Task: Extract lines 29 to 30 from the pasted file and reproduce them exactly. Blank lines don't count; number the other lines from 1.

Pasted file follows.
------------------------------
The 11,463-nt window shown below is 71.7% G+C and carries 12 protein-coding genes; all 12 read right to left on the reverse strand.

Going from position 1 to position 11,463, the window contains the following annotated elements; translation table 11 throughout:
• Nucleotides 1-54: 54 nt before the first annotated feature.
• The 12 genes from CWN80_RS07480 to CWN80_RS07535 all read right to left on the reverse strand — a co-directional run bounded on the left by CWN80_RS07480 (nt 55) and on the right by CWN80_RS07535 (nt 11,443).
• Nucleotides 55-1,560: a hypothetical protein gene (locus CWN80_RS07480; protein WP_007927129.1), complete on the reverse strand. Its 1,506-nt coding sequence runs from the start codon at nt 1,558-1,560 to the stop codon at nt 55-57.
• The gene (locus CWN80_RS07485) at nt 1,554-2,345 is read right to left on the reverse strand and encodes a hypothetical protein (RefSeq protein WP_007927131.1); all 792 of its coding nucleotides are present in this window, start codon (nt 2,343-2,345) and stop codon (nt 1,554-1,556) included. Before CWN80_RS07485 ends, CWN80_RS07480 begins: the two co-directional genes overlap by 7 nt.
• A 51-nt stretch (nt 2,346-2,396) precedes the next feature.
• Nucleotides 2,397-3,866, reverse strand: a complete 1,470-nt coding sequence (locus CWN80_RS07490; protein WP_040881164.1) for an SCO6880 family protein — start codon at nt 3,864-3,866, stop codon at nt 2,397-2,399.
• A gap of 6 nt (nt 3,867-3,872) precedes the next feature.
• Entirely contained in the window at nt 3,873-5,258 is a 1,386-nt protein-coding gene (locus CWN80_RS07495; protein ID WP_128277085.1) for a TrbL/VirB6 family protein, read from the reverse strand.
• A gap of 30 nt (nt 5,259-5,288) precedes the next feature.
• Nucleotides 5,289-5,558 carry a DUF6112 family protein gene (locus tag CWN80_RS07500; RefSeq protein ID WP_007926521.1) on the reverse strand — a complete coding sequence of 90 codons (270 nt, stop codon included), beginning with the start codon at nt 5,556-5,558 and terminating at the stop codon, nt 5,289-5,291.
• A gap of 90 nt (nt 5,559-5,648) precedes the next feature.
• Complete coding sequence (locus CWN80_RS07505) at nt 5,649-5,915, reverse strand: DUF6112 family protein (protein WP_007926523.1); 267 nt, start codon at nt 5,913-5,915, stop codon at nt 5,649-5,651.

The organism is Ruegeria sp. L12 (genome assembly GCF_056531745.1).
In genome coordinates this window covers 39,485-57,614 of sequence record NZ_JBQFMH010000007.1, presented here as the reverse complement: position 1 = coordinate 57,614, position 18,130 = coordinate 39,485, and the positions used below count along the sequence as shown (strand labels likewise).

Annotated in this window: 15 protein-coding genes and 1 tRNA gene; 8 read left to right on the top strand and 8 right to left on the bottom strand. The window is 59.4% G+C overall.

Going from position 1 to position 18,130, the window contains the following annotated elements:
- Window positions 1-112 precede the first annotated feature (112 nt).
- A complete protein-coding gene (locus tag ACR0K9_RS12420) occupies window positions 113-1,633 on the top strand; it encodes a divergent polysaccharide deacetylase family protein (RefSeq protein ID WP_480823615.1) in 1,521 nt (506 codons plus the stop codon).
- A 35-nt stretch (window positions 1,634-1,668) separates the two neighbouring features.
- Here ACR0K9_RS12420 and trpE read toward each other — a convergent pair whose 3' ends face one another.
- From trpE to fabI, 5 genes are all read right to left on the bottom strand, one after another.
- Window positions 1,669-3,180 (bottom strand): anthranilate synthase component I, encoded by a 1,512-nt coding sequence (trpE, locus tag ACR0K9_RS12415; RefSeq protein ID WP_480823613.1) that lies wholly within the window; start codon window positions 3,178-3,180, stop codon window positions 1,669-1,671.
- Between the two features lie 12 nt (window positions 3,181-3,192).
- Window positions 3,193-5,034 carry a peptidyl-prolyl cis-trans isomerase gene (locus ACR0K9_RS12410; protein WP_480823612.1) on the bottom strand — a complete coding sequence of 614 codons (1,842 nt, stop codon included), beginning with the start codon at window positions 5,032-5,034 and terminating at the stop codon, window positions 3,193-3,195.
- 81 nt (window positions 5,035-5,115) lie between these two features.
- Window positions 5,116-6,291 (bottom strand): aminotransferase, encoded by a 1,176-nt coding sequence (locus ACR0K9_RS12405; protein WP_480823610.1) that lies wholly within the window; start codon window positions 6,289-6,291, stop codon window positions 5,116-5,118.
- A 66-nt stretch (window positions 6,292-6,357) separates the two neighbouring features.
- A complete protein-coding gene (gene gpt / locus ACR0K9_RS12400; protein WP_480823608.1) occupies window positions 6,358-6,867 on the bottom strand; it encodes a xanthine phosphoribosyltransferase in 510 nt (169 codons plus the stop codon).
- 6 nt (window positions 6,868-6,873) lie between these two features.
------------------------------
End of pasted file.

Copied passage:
- A 66-nt stretch (window positions 6,292-6,357) separates the two neighbouring features.
- A complete protein-coding gene (gene gpt / locus ACR0K9_RS12400; protein WP_480823608.1) occupies window positions 6,358-6,867 on the bottom strand; it encodes a xanthine phosphoribosyltransferase in 510 nt (169 codons plus the stop codon).